The lighting industry is nearly 100 years old and is often characterized as mature. However, in the next few decades, general illumination technology will undergo a remarkable transformation. Just as transistors replaced vacuum tubes fifty years ago and flat panel displays are replacing cathode ray tube monitors today, solid-state lighting is poised to take the place of incandescent and fluorescent lamps for general illumination.
Although nitride-based LEDs have been successfully introduced into the marketplace, high-performance devices suitable for solid-state lighting (SSL) sources in general illumination still require significant development in substrate and emitter technology. A major limitation has been the lack of a lattice-matched substrate that addresses both cost and function concerns.
Native GaN substrates are not commercially available. Alternative substrates, such as sapphire and SiC, are frequently used to fabricate nitride-based white emitters. Although sapphire is a relatively inexpensive material and readily available, the large lattice mismatch between sapphire and GaN leads to a high defect density in GaN epi-layers. This limits any potential improvements of the internal quantum efficiency of the light emitters. SiC has a better lattice match to GaN, and high brightness light emitting diodes have been fabricated on SiC substrates. However, the cost of these substrates is very high, which limits the competition of LEDs formed on SiC with current lighting sources.
Our research focuses on using ZnO for both the base and devices, as this material is proving to be a good alternative substrate for GaN-based devices and a promising candidate for ultraviolet and blue solid-state emitters. ZnO has a wurtzite structure, which is the same crystal structure as GaN. The lattice mismatch between the two materials can be as small as 2%. Epitaxial growth of GaN-based materials on ZnO could be a promising path to achieving high-quality with low defect density. However, the growth process is slow and results in a costly product. Bulk single-crystal ZnO has been produced using sublimation and hydrothermal techniques. The latter use extremely reactive zinc-containing solutions that require platinum-lined hydrothermal vessels. Unfortunately, these crystals are costly, and their electrical conductivity is very low because of the presence of large amounts of Li.
We have developed a unique crystal-growth technology to produce high-quality single-crystal ZnO substrates.1–4 Based on a pressurized induction melting apparatus, where the melt is contained in a cooled crucible, the process begins by batching ZnO powder into crucibles ranging from two to eight inches in diameter. Radio-frequency (RF) energy is used to produce joule heating until the ZnO is molten (∼1900°C). Once a melt is formed, the ingot is slowly crystallized. This technique enables us to perform the necessary doping to adjust the electrical conductivity of ZnO. With this technology, we have developed high-quality single-crystal ZnO substrates with a maximum diameter of 50mm (see Figure 1).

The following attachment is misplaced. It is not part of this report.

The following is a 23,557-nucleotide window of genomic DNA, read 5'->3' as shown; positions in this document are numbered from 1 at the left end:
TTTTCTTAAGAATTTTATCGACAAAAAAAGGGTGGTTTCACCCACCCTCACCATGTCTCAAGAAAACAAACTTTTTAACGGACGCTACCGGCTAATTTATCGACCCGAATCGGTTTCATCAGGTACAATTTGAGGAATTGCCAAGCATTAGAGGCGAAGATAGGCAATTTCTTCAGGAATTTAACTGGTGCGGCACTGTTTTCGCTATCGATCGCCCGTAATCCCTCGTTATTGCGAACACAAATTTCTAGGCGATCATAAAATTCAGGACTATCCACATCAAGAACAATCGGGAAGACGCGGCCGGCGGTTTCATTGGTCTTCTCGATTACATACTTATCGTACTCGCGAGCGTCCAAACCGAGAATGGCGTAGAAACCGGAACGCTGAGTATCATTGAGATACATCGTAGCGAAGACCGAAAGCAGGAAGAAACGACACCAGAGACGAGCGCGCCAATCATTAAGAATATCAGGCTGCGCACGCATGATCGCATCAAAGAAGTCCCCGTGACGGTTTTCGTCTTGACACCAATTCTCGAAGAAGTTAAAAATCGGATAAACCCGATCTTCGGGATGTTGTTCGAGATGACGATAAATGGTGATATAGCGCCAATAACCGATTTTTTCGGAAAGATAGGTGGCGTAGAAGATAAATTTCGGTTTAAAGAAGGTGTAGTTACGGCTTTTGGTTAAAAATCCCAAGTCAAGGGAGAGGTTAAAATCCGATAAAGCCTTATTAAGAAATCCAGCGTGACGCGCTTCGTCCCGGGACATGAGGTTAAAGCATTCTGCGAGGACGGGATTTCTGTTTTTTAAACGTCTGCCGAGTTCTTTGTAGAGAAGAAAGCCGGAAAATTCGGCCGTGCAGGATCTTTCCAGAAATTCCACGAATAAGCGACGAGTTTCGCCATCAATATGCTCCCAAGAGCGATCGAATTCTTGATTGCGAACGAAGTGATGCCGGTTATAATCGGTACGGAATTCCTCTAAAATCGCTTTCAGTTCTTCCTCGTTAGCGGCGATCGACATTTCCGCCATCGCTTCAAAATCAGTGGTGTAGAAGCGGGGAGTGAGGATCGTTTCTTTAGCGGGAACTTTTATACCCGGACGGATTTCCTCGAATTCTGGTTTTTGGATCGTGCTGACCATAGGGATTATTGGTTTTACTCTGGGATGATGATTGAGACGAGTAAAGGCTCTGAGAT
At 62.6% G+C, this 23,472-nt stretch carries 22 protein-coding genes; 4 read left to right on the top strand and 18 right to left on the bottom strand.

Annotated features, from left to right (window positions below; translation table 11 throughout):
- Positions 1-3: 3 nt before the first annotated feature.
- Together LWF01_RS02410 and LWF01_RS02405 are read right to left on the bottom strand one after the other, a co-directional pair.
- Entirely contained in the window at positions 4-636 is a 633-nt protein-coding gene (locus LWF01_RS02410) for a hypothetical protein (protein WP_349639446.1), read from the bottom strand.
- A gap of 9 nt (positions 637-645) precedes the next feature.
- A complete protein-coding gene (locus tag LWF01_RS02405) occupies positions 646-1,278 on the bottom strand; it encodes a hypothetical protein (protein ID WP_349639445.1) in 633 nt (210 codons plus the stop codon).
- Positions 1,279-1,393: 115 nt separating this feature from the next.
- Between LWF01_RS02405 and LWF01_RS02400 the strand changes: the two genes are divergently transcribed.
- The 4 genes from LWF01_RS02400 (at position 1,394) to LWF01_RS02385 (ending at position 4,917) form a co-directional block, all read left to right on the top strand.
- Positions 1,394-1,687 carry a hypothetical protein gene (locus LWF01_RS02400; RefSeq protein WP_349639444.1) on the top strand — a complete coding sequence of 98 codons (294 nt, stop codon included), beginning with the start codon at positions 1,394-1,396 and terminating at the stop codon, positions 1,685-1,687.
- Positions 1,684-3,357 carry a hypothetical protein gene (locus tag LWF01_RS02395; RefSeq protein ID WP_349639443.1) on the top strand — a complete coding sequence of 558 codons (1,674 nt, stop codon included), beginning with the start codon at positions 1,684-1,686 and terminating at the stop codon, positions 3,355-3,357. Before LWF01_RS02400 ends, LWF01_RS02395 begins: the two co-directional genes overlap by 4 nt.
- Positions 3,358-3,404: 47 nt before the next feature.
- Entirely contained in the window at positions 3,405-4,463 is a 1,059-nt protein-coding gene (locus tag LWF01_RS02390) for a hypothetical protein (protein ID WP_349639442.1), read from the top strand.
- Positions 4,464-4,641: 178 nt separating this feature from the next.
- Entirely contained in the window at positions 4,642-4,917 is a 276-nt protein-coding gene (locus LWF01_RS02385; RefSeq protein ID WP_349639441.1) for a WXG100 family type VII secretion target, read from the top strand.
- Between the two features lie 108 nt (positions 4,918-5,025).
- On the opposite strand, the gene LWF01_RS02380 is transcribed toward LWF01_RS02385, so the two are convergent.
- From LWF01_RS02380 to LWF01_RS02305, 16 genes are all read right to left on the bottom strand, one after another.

Figure 1. Single crystal ZnO substrates were developed using a crystal growth technology based on a pressurized induction melting apparatus.
The LEDs made with this substrate feature a direct band gap of 3.37eV and a free exciton binding energy of 60meV at room temperature. As a result, they offer several advantages as compared to those made from other compounds, including lower threshold voltages, lower growth temperatures, wet-etch processing techniques, and a large exciton energy. Initially, further progress was hampered by difficulties encountered when growing the p-doped layers required to form the devices. In response, we developed a metal organic chemical vapor deposition (MOCVD) process to produce p-type ZnO layers with a carrier concentration of 3 × 1017cm-3 and a mobility of 4.6cm2/Vs.5,6
LEDs were fabricated based on p–n junctions formed by an MOCVD grown p-type ZnO epilayer and an n-ZnO substrate. By using multiple metal layers to form ohmic contacts to the p–n junction, we developed ZnO-based LEDs that showed rectifying function with a turn-on voltage of 3V. When driven at 140mA, these devices demonstrated strong emission at 384nm (Figure 2) due to donor-acceptor pair recombination between shallow donors and nitrogen luminescent centers.6
Figure 2. This electroluminescence spectrum shows that when driven at 140mA, ZnO based LEDs demonstrate strong emission at 384nm.
While solid-state lighting products are already demonstrating strong performance and market growth in signaling and display applications, broad commercial applications in general illumination are not projected to command a significant market share for a decade or more. The challenge is to develop high-power devices that emit high-quality white light while meeting targets for efficiency, longevity, manufacturability, and cost. High-quality single-crystal ZnO substrates offer the promise of growing GaN and InGaN with reduced defects to enhance efficiency at low cost. ZnO based LEDs also demonstrate the possibility of new sources for SSL applications. Our next steps will be to refine the epi-growth process of GaN-based devices on ZnO substrates and to develop more reliable ZnO based LEDs with higher efficiency.
The authors thank the US Department of Energy, Army Research Office, Air Force Office of Scientific Research, Office of Naval Research, and Missile Defense Agency for supporting this work.